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ERIC Number: EJ867874
Record Type: Journal
Publication Date: 2009-Jun
Pages: 5
Abstractor: ERIC
Reference Count: 18
ISSN: ISSN-0039-8322
English in Globalisation, a Lingua Franca or a Lingua Frankensteinia?
Phillipson, Robert
TESOL Quarterly: A Journal for Teachers of English to Speakers of Other Languages and of Standard English as a Second Dialect, v43 n2 p335-339 Jun 2009
TESOL declares that it is a global organization. TESOL's expansionist ambitions dovetail with U.S. corporate and government global aims. This trend leads the author to conclude that even if U.S. TESOL were to more actively embrace the other languages of its emerging bilinguals, the languages of a more multilingual TESOL would still be hierarchically ordered. "Globalizing" English is incompatible with balanced multilingualism--though this is not (yet?) the case where English is relatively successfully learned as a foreign language in Europe, and where U.S. TESOL is virtually unknown. There is currently a widespread concern that European languages are experiencing "domain loss," in research publication, in higher education, business, and international relations. This is a real risk, but the term itself is inappropriate because it conceals agency. When English supplants another language, what happens is that users of English (whether as a first or second language) accumulate linguistic capital and others are dispossessed of their languages, their territory, and their functions. Analysis of such processes can be strengthened by distinguishing between the project, processes, and products. The promotion of "global" English is a "project" (making English the default language internationally and increasingly intranationally), for which the "processes" tend to be normalized and legitimated by political, scholarly, and educational cheerleaders (inappropriate advocacy and pedagogy), which serve to consolidate "products" (Anglo-U.S. linguistic norms, with local variation). Linguistic capital dispossession, which subtractive language learning or use promotes, means that English takes over space that earlier was occupied by the national language or the mother tongue. The author contends that what is therefore needed as a more ethical alternative is international English "projects" that strike a sustainable balance between English and other languages, through "processes" that lead to multilingual competence. Additive English for specific purposes is desirable, provided English learning and use are situated in local multilingual ecologies. There is an urgent need for professional rethinking and for the political will to address such language policy issues. (Contains 4 footnotes.)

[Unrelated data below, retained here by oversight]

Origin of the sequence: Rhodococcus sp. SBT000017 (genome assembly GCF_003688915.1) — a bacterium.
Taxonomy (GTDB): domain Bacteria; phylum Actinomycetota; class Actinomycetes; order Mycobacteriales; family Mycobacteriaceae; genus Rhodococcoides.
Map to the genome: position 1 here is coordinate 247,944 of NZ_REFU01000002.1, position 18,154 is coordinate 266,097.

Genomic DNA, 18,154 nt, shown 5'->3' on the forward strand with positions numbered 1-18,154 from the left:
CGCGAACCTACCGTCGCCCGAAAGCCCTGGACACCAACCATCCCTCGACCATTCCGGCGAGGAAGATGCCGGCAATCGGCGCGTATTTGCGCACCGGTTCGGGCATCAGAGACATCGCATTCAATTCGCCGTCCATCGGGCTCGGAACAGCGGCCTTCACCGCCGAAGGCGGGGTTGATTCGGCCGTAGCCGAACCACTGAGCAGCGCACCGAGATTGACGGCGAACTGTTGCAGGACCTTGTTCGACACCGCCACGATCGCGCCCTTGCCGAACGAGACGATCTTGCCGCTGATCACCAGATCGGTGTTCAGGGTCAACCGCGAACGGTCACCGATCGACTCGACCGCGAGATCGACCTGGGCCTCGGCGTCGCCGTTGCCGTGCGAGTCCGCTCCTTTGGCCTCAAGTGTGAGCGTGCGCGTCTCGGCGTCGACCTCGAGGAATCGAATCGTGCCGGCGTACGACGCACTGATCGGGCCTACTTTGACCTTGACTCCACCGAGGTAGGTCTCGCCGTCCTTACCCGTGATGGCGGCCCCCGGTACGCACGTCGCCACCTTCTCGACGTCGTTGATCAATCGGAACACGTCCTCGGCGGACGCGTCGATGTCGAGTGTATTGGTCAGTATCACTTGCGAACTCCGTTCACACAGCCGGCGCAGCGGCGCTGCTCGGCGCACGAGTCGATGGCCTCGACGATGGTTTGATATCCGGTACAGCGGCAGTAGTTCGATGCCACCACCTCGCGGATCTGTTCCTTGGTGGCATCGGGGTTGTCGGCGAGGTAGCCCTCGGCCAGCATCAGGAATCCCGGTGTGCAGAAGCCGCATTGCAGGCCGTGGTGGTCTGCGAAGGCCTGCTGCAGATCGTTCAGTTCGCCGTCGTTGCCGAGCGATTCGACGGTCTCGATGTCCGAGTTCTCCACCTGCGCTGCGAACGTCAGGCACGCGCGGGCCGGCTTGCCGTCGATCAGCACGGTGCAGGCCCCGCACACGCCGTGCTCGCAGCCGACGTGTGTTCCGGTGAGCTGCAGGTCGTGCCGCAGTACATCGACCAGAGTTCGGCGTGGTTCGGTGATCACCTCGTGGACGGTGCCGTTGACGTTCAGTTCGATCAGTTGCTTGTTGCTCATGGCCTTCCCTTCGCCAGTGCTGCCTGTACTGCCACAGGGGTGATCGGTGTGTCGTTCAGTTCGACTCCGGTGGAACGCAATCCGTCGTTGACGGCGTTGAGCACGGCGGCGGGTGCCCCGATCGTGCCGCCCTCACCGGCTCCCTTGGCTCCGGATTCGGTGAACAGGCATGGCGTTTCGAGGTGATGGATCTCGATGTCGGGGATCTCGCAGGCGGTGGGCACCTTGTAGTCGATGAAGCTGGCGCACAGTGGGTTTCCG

Teachers of English to Speakers of Other Languages, Inc. 700 South Washington Street Suite 200, Alexandria, VA 22314. Tel: 888-547-3369; Tel: 703-836-0774; Fax: 703-836-7864; Fax: 703-836-6447; e-mail:; Web site:
Publication Type: Journal Articles; Opinion Papers
Education Level: N/A
Audience: N/A
Language: English
Sponsor: N/A
Authoring Institution: N/A